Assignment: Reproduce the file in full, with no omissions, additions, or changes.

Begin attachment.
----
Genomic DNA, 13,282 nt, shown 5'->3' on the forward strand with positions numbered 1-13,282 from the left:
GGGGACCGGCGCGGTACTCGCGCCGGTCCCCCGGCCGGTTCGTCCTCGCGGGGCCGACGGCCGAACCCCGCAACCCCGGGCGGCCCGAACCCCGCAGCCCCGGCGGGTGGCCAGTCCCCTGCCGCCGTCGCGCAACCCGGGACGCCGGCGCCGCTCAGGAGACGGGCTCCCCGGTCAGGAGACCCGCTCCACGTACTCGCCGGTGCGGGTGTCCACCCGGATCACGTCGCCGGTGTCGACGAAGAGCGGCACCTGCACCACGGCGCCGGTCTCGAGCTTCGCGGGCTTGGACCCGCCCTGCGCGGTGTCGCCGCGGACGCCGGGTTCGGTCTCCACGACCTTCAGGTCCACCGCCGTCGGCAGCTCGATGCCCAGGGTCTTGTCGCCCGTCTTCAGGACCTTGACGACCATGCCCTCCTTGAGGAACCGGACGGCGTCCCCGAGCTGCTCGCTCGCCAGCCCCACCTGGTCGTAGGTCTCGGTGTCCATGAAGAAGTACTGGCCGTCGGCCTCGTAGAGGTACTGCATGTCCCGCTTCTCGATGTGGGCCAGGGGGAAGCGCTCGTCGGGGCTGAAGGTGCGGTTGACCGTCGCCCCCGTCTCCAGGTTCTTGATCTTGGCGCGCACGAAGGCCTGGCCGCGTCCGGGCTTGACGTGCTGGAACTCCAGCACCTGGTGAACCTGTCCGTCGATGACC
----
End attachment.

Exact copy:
Genomic DNA, 13,282 nt, shown 5'->3' on the forward strand with positions numbered 1-13,282 from the left:
GGGGACCGGCGCGGTACTCGCGCCGGTCCCCCGGCCGGTTCGTCCTCGCGGGGCCGACGGCCGAACCCCGCAACCCCGGGCGGCCCGAACCCCGCAGCCCCGGCGGGTGGCCAGTCCCCTGCCGCCGTCGCGCAACCCGGGACGCCGGCGCCGCTCAGGAGACGGGCTCCCCGGTCAGGAGACCCGCTCCACGTACTCGCCGGTGCGGGTGTCCACCCGGATCACGTCGCCGGTGTCGACGAAGAGCGGCACCTGCACCACGGCGCCGGTCTCGAGCTTCGCGGGCTTGGACCCGCCCTGCGCGGTGTCGCCGCGGACGCCGGGTTCGGTCTCCACGACCTTCAGGTCCACCGCCGTCGGCAGCTCGATGCCCAGGGTCTTGTCGCCCGTCTTCAGGACCTTGACGACCATGCCCTCCTTGAGGAACCGGACGGCGTCCCCGAGCTGCTCGCTCGCCAGCCCCACCTGGTCGTAGGTCTCGGTGTCCATGAAGAAGTACTGGCCGTCGGCCTCGTAGAGGTACTGCATGTCCCGCTTCTCGATGTGGGCCAGGGGGAAGCGCTCGTCGGGGCTGAAGGTGCGGTTGACCGTCGCCCCCGTCTCCAGGTTCTTGATCTTGGCGCGCACGAAGGCCTGGCCGCGTCCGGGCTTGACGTGCTGGAACTCCAGCACCTGGTGAACCTGTCCGTCGATGACC